Oklahoma City Bombing
In April 1995, bombings and terrorist activity had little effect on the daily lives of American people. Americans lived with the illusion that terrorists operated in other countries and bombs only exploded in faraway cities -- never at home. On April 19, 1995, that illusion was replaced by a terrible reality when a fellow American, with the help of others, used a truck bomb to attack his countrymen working at or visiting the Alfred P. Murrah Federal Building in Oklahoma City.
In the days, weeks, and months following the bombing, numerous public agencies, private businesses and organizations pulled together to help the injured and grieving populace, catch the perpetrators, assess the damage, and analyze the event to learn how such events could be prevented.
The Commissioner of Health designated physical injuries and other health-related conditions associated with the bombing a reportable condition for special study. The Injury Prevention Service of the Oklahoma State Department of Health conducted the study and compiled a registry that included information for 1,259 injured and uninjured persons who were directly exposed to the bombing. The purpose of the study was to assess the extent of fatal and nonfatal injuries, disabilities, and costs associated with the bombing. Additionally, from 1996 to 1998, the Injury Prevention Service contacted survivors to collect further information on the causes of bombing injuries, long-term health problems, and medical costs associated with the bombing.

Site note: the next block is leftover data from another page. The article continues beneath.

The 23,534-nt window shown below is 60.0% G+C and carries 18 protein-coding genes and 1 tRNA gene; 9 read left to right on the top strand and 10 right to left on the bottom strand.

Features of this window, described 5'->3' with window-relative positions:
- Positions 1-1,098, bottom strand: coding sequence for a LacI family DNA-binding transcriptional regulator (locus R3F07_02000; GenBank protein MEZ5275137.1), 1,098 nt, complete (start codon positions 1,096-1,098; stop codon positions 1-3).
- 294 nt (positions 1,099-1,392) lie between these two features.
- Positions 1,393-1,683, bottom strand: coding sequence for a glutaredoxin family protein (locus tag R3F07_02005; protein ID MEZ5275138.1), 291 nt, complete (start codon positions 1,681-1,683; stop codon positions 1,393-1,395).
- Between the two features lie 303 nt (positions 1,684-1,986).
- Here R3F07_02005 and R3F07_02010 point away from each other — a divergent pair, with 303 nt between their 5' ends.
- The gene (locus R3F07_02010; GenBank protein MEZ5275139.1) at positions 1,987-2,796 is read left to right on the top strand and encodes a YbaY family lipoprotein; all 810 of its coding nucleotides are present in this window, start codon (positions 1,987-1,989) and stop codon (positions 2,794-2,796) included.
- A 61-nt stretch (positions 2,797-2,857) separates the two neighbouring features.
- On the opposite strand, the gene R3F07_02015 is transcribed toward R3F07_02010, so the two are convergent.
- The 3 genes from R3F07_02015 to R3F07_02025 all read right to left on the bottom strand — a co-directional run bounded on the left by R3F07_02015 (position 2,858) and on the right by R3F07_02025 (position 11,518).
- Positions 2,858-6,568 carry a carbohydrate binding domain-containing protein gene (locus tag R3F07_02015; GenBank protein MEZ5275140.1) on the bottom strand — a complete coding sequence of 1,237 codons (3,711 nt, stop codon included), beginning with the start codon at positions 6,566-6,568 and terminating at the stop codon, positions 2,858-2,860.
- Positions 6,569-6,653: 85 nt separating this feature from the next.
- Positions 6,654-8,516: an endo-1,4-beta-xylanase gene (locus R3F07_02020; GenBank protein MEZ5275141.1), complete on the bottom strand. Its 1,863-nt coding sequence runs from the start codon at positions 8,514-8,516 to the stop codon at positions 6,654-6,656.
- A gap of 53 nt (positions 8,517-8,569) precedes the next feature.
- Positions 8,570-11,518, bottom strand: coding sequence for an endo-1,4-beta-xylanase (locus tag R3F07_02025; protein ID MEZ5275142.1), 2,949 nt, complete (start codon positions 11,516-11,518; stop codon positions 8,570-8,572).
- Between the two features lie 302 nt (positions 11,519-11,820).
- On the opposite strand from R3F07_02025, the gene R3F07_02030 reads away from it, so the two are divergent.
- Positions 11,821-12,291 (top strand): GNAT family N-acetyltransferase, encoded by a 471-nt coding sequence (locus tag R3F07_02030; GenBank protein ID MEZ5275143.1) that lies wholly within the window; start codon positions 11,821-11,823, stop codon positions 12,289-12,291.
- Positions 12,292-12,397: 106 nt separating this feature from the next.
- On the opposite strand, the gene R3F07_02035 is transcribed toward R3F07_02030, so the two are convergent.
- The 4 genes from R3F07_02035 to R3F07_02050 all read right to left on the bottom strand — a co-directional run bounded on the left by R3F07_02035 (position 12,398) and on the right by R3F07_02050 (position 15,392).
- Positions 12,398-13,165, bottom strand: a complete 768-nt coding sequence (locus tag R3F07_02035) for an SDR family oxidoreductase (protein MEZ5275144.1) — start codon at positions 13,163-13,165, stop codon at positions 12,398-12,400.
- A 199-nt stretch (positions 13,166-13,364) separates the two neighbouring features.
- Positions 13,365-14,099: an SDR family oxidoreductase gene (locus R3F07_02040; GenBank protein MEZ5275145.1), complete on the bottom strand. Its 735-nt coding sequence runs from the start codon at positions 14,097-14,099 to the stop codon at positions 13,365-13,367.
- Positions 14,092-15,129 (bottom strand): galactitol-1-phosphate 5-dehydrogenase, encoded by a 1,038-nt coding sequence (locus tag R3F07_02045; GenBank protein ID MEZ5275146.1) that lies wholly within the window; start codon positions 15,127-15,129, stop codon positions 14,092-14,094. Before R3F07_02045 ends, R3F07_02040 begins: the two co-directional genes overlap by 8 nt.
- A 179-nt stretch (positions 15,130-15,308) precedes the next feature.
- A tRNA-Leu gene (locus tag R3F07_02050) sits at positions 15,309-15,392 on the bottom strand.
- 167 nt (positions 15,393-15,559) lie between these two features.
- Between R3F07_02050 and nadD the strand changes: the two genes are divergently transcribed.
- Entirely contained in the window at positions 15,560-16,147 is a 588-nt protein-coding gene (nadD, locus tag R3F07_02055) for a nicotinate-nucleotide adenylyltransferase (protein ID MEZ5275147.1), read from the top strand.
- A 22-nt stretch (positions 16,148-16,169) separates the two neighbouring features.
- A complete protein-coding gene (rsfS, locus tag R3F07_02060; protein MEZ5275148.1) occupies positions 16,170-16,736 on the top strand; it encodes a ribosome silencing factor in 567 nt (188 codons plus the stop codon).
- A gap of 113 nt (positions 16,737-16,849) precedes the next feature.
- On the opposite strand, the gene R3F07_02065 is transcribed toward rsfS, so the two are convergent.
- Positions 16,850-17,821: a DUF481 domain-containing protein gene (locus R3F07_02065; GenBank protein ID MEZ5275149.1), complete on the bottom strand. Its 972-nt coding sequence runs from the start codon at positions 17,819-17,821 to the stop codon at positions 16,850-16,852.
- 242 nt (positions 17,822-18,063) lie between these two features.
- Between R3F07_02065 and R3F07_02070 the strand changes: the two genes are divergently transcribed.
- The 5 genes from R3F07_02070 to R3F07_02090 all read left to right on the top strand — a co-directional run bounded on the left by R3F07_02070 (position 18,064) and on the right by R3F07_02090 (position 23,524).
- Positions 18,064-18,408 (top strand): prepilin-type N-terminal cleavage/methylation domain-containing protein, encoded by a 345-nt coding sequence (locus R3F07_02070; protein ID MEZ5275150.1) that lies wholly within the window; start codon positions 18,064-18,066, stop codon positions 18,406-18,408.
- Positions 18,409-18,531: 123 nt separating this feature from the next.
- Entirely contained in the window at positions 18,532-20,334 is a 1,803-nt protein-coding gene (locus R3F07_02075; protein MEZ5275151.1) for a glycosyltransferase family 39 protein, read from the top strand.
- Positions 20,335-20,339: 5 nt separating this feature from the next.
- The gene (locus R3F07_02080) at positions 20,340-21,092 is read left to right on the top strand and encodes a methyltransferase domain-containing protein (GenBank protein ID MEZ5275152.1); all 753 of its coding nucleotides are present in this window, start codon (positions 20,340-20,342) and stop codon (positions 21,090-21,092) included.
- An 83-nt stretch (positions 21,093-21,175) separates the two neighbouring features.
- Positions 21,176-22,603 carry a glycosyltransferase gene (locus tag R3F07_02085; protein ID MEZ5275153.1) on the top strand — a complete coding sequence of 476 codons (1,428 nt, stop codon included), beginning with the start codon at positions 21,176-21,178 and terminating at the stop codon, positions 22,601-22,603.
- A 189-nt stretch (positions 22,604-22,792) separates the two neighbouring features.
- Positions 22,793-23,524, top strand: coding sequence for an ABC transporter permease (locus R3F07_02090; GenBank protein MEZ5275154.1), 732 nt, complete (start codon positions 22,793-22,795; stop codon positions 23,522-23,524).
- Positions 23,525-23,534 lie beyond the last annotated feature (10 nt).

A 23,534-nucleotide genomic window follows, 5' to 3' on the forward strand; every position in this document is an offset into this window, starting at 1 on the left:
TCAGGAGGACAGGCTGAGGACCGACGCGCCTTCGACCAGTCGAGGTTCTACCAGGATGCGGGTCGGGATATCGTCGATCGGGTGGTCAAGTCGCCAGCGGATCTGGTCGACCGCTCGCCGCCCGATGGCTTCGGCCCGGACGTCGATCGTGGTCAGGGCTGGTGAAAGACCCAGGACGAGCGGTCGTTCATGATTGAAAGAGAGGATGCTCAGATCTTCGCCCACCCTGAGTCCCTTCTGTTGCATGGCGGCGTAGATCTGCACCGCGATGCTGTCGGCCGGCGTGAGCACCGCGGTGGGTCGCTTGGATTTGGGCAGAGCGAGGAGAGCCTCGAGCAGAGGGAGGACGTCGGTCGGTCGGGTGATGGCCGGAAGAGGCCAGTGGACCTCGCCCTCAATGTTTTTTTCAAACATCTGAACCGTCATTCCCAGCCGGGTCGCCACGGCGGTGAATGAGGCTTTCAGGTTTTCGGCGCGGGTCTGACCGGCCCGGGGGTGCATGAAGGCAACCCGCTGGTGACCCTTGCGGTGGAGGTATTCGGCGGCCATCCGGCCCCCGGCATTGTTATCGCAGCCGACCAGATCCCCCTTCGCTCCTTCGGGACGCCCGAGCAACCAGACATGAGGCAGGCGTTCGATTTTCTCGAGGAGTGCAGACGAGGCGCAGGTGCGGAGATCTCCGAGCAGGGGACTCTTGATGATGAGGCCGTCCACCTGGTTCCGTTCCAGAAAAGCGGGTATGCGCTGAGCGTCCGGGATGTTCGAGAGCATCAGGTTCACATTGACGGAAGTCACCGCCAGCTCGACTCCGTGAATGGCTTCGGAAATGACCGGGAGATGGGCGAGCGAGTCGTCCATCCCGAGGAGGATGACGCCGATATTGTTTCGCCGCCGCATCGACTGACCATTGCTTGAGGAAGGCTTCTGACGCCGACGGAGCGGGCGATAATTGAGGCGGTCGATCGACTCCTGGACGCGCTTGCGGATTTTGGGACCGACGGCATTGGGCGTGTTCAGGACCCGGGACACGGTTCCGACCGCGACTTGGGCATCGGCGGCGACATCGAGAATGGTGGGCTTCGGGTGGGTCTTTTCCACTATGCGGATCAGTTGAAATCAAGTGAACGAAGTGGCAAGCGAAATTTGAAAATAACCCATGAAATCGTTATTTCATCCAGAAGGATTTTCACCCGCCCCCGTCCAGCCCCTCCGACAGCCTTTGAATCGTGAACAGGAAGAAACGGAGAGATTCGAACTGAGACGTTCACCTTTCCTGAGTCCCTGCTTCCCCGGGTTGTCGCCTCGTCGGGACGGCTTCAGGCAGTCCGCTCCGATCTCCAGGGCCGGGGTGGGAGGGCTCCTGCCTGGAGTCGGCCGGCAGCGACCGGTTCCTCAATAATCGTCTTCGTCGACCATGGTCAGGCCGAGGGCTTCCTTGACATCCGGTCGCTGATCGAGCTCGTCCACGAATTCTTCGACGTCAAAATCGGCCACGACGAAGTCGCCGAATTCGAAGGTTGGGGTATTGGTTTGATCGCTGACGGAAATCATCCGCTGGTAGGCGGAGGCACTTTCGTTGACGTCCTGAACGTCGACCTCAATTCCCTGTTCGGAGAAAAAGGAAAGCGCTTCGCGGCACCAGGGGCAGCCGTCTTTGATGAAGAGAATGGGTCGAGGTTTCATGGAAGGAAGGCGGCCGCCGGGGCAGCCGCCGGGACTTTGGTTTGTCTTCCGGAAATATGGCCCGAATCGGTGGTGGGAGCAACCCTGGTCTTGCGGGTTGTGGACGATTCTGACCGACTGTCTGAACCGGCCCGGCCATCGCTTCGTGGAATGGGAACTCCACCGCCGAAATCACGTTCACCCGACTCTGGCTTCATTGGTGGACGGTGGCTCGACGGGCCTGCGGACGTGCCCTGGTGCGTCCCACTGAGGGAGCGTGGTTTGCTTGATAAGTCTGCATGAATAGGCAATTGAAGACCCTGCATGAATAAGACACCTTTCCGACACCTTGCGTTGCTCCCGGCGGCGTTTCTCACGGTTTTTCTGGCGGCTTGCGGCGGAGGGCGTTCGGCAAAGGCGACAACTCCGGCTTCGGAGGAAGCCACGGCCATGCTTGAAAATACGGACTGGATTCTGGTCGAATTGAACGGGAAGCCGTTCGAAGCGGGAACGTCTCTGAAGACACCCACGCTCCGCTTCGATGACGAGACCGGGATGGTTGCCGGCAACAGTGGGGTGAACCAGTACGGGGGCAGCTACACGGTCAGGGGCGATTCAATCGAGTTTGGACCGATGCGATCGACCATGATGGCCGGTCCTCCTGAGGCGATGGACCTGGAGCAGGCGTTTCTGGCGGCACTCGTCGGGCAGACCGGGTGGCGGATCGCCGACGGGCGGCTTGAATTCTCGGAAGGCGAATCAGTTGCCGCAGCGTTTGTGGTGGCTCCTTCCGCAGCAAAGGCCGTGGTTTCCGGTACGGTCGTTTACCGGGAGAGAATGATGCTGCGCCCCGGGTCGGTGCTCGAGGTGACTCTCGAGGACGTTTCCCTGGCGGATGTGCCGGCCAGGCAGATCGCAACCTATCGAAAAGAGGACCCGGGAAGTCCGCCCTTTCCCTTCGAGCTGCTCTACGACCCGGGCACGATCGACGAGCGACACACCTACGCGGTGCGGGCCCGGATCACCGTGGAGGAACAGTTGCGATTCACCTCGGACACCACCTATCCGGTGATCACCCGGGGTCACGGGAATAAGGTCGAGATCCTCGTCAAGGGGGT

- Summary of Reportable Injuries: Oklahoma City Bombing Injuries
- Physical injuries and fatalities resulting from the Oklahoma City bombing. Journal of the American Medical Association 1996;276(5):382-387.
- Injuries to rescue workers following the Oklahoma City bombing. American Journal of Industrial Medicine 1997;31:727-732.
- The EMS response to the Oklahoma City bombing. Pre-Hospital and Disaster Medicine 1997;12(2):9-14.
- A prospective study of long-term health outcomes among Oklahoma City bombing survivors. Journal of the Oklahoma State Medical Association 1999;92(4):178-186.
- Ocular injuries sustained by survivors of the Oklahoma City bombing. Ophthalmology 2000;107(5):837-843.
- Preventing fatalities in building bombings: What can we learn from the Oklahoma City Bombing? Disaster Medicine and Public Health Preparedness July 2007(1);27-31.
- Factors Associated with Injury Severity in Oklahoma City Bombing Survivors. Journal of Trauma 2009;66:508-515.
- Injury perceptions of bombing survivors--interviews from the Oklahoma City bombing. Prehosp Disaster Med. 2008 Nov-Dec;23(6):507-9.
- Search PubMed for more articles on the Oklahoma City bombing.